IN LEVSKI'S FOOTSTEPS

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Bulgarian national hero was seasoned traveller across Bulgaria and beyond

Vasil Ivanov Kunchev aka Vasil Levski (1837-1873), is probably Bulgaria's greatest national hero: a dedicated revolutionary who created a clandestine network of secret cells to foment rebellion and free Bulgarian lands from the Ottomans. He never saw the fulfilment of his ideal, as he was caught, tried and executed before an uprising broke out, and his followers never managed to resurrect the organisation he had meticulously set up.

Levski died young, but had an extensive and varied revolutionary career, which saw him travel far and wide. In his 20s, he was a soldier and a teacher, he fought in Belgrade and went to the Stara Planina with an armed group of men. In his 30s, he was travelling across the Bulgarian lands of the Ottoman empire, creating hubs of resistance in towns and villages, relying on co-conspirators in inns and monasteries to shelter him. When not doing this, he was busy negotiating the future uprising with Bulgarian revolutionaries in Romania. His abilities to travel unnoticed by the authorities, using disguise and forged IDs, gained him the Turkish nickname Cingibi, or Ghost-like. Later, poet Ivan Vazov wrote in his ode Levski: "He was chased out from everywhere; and welcomed everywhere."

A monument stands on the spot where Levski is thought to have been hanged

While organising resistance, Levski was very cautious about disclosing where he had created so-called revolutionary committees, or dormant cells, prepared to rise against the sultan when the time was right. As he famously put it during his trial, the central committee of the network was "nowhere and everywhere."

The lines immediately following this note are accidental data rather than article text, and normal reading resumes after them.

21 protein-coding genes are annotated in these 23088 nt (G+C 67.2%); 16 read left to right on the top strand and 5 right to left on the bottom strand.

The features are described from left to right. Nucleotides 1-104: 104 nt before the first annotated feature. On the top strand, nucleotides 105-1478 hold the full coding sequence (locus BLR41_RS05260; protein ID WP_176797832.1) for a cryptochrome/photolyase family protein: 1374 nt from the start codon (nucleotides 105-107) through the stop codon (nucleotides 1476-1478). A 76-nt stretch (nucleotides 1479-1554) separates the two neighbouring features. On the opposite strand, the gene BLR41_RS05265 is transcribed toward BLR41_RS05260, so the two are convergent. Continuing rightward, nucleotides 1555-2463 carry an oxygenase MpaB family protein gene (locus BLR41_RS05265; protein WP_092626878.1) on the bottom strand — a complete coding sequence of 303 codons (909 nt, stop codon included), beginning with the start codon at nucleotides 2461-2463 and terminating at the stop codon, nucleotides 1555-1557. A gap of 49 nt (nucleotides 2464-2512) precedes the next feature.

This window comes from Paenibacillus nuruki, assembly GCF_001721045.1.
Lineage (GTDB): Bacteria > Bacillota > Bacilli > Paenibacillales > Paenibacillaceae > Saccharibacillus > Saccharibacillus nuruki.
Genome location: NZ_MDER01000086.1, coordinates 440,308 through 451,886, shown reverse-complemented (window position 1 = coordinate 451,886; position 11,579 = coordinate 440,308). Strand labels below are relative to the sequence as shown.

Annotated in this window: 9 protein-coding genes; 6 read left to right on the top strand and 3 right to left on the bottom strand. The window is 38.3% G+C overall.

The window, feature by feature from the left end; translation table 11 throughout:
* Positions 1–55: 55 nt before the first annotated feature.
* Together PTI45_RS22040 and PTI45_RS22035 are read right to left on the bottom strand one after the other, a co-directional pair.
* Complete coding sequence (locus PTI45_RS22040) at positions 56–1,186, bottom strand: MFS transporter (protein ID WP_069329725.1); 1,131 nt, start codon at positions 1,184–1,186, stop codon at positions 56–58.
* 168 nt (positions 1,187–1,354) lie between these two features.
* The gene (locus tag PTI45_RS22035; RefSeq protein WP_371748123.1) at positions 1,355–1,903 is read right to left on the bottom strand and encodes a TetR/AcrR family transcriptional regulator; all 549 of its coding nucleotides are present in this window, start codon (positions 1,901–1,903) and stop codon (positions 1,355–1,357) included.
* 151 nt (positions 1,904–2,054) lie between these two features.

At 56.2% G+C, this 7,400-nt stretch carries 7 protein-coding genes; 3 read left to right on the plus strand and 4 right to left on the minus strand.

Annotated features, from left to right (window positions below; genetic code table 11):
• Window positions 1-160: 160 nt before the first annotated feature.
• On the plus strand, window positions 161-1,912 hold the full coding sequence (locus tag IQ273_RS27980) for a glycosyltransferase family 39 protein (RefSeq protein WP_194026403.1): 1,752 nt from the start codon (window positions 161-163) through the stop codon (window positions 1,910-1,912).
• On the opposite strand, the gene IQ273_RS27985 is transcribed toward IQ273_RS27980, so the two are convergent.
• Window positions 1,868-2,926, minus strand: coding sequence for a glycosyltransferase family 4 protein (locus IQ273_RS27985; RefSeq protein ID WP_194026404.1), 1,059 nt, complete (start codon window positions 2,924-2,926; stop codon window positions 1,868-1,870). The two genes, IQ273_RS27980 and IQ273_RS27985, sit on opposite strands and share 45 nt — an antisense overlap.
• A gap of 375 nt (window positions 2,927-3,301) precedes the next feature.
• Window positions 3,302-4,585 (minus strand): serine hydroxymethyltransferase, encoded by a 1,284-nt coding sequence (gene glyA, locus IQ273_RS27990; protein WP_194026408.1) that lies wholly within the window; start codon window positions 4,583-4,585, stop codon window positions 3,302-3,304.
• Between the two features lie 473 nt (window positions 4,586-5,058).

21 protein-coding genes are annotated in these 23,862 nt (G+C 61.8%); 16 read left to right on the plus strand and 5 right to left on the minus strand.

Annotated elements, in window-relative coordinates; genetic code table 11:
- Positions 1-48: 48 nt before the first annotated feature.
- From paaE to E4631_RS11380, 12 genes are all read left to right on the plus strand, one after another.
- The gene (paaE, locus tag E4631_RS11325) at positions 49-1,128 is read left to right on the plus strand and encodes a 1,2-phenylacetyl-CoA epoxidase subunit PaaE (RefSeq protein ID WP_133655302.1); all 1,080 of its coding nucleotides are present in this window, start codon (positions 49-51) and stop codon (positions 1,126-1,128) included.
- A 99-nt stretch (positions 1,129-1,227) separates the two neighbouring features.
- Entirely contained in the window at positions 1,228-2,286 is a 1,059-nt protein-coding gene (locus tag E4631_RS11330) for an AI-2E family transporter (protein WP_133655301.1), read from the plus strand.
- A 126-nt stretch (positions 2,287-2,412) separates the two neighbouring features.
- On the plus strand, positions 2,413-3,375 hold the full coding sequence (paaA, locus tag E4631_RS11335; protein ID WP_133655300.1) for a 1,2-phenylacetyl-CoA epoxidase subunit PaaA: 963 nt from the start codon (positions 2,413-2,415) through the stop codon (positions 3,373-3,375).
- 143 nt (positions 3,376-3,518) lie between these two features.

Today, however, more is known of the places Levski visited. Here and there, his hiding places are preserved and proudly displayed to visitors. As a result, you can organise a real journey in Levski's footsteps, which takes you to towns and monasteries large and small, and even outside Bulgaria. The trip becomes even more fascinating when you realise the importance of these different places in Levski's life and Bulgarian history.

EARLY DAYS

Levski was one of a group of major Bulgarian 19th Century figures who emerged from the industrial towns in the valley between the Stara Planina and the Sredna Gora mountains. His ancestral home in Karlovo, a humble building typical of the period, was practically in ruins after the Liberation of 1878. In 1933 it was rebuilt and in 1937 it became a museum (www.vlevskimuseum-bg.org). The exhibition hall holds several personal belongings and family photographs, and the recently built chapel keeps a precious relic, some locks of Levski's fair hair.

A monument to Karlovo's famous son was erected in the city centre in 1903

Other places of pilgrimage in Karlovo are the grave of Levski's mother, Gina Kuncheva, by the St Nikolay Church, and the beautiful monument of Levski from 1903 in the main square. The latter bears a revealing phrase: "Liberty and human rights we need!"

In

Levski's birthplace in Karlovo is frequently visited by Bulgarian school children

December 1858, young Vasil took his vows in the St Spas Monastery in Sopot and became a monk under the name of Ignatiy. In 1862, however, the revolutionary ideas of Georgi Rakovski proved to be stronger than religion, and Deacon Ignatiy secretly left the monastery, cut his long hair, gave it to his mother and hit the road of rebellion. Later in his wanderings, he often sought and found shelter in the Sopot Monastery, and arranged meetings there with his mother.

In 1869, he even established the first monastic revolutionary committee there. Today, the monastery church displays the clothes Levski wore when he was a monk.


REVOLUTIONARY

Levski's contribution to the Bulgarian liberation movement is immense. He was the first to realise that future rebellion should be organised at home, and not be imported from abroad. He also believed that no foreign power should be involved in the Bulgarian revolution, as "whoever liberates us, he will enslave us." These ideas were not contrived overnight but were the result of years of hardship and wandering.

The clothes Levski wore while he was a monk at the Sopot Monastery in 1858-1862 are now displayed in the monastery church